The Puppet Challenge Part 10: Phil, Stephanie, Anna, Charlotte and Janet

Phil Cooper, Stephanie Redfern, Chloe Redfern, Anna Clucas, Charlotte Hill and Janet Kershaw: the paper puppets

Late in the day I’ve decided to dedicate a post to the paper puppets. These are not puppets modelled in papier mache, but those that can best be described as 2D. There was another maker whose work I showed in an earlier post who fell neatly into this category, though at the time I wrote about him I hadn’t taken delivery of all the work due in, and so hadn’t realised I might make a specific post about 2D puppets.

Phil Cooper: The Animal Groom

To begin with Phil had intended to make a puppet based on the rather creepy folkloric tale of The Werewolf of Dogdyke, for which this was the concept artwork, atmospherically conjured as a collage:

Later he ditched the idea… which I think he should look at again when the time is right… and made a fresh start on the fairy tale tradition of the ‘Animal Groom’ personified in the character of the ‘Beast’ in La Belle et la Bete. But after having made a really striking maquette, he ditched that too, and went on to a third puppet, a ‘Woodwose’, made in the same way, though operated with rods.

Of the two completed ‘puppets, I think his ‘Animal Groom’, inspired by Angela Carter’s anthology The Bloody Chamber, is by far the strongest piece, and so I hope he’ll forgive me for changing his Puppet Challenge offering to the one I most wanted to write about.

Phil’s technique of painting sheets of paper in a great diversity of marks, and then cutting them up to make the components of collage, have served him well in this figure, elegant in frock-coat and yet animal in its crouched trajectory. You have to look quite hard to find the creature’s face, which I think works to the puppet’s advantage. There is an unreadable, mask-like quality to the beast that I like a lot. It suggests the fraught task of ever being able to reliably ‘read’ a wild animal. (or read a mask, for that matter.)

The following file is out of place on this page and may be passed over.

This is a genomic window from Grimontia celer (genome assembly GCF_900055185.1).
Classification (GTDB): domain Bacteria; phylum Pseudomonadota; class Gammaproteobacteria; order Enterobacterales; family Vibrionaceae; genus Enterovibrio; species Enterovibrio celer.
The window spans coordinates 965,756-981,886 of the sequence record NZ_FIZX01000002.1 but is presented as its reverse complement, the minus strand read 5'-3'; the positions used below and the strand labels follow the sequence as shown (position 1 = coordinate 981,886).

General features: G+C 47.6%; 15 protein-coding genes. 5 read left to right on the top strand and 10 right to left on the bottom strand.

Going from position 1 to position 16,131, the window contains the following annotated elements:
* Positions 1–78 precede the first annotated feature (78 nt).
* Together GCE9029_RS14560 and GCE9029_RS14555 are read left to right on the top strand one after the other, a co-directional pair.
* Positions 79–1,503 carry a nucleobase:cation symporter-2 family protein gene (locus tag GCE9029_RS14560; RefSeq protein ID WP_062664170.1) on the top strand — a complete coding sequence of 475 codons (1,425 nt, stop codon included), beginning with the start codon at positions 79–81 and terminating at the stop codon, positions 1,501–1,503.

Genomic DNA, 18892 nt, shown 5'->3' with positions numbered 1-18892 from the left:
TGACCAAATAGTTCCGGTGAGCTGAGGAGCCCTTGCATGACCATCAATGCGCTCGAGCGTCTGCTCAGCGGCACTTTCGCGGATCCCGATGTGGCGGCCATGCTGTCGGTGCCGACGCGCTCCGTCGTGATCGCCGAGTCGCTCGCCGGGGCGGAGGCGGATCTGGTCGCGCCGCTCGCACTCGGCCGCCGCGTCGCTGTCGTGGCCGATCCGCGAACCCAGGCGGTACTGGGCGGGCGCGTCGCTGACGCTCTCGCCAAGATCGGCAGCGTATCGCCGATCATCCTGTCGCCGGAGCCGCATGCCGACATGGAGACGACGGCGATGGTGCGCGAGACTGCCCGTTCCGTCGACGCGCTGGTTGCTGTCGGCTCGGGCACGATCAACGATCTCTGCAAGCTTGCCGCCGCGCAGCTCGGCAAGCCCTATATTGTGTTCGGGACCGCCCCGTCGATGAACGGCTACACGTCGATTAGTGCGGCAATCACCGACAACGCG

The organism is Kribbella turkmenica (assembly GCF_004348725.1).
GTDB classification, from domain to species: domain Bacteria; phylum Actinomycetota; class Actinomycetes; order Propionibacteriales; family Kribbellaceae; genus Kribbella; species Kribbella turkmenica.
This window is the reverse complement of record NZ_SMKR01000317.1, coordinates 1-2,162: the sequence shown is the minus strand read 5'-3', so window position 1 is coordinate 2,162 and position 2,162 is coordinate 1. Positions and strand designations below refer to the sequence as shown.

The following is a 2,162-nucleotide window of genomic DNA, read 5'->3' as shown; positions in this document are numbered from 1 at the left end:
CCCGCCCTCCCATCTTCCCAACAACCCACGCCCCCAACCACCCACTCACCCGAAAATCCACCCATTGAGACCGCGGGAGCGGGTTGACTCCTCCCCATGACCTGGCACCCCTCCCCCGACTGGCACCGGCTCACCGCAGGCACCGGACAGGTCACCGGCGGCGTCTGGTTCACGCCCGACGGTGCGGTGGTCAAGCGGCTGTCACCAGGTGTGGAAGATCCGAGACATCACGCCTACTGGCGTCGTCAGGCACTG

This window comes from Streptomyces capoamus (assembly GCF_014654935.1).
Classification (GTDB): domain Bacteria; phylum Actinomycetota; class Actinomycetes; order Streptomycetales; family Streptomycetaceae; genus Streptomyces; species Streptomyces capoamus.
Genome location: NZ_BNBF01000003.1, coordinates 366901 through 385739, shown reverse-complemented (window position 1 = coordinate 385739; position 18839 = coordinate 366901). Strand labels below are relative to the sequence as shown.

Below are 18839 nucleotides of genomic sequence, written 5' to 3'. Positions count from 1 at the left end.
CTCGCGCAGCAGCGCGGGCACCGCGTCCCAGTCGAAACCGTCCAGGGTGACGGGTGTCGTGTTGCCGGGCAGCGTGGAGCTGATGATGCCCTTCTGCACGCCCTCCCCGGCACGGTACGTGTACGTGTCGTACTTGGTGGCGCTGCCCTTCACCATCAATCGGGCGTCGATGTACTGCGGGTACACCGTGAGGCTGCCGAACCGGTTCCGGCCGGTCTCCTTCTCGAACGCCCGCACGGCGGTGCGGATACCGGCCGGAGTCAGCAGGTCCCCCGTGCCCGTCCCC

There is no discernible tenderness or connection in the face, which adds a layer of terror into the mix. Carter included two quite different versions of La Belle et la Bete in The Bloody Chamber: The Courtship of Mr Lyon and The Tiger’s Bride. I know that Phil was greatly drawn to these stories, and I wonder whether, as with the Dogdyke Werewolf, he’d intended to use his animal groom maquette as a puppet to be operated on a horizontal screen for the purposes of filming. In the event we have only these posed photographs. Given that Phil’s leonine beast has not yet been animated either in real-time or stop-motion, it is in effect a maquette rather than a puppet. But I do hope that at some point he will take it down and dust it off, and think again whether he might work further with it, or even use it as the basic design for a marionette, rod or table-top puppet.

Stephanie Redfern: spirit puppets

Stephanie, a print-maker and textile artist, made my job easy by providing an eloquent and funny description of how her ‘paper puppets’ came about. She writes:

“The puppets are basically my inventions. When I was searching the internet for inspiration I came across some mummers wearing animal masks, which interested me, as I rarely work with the human form, preferring animals, but here was a way to combine both the human and animal worlds. The puppets moved from being dressed up humans to become entities unrelated to us, in the vein of spirits or daemons.

Using elements from my collage scraps box, I assembled the puppets quite quickly; they seem to have been waiting in the box, ready to emerge, given a helping hand with scissors, glue and brads.”

The Spirit of the Air (above) is made from printed and dyed Khadi paper, old coins, jewellery and a fish embroidery made by a friend many years ago. Her head is a print from one of my pieces of textile work, as is one of her feet and her bullfinches. Her other foot is a photograph of a tiny bird skull in my collection.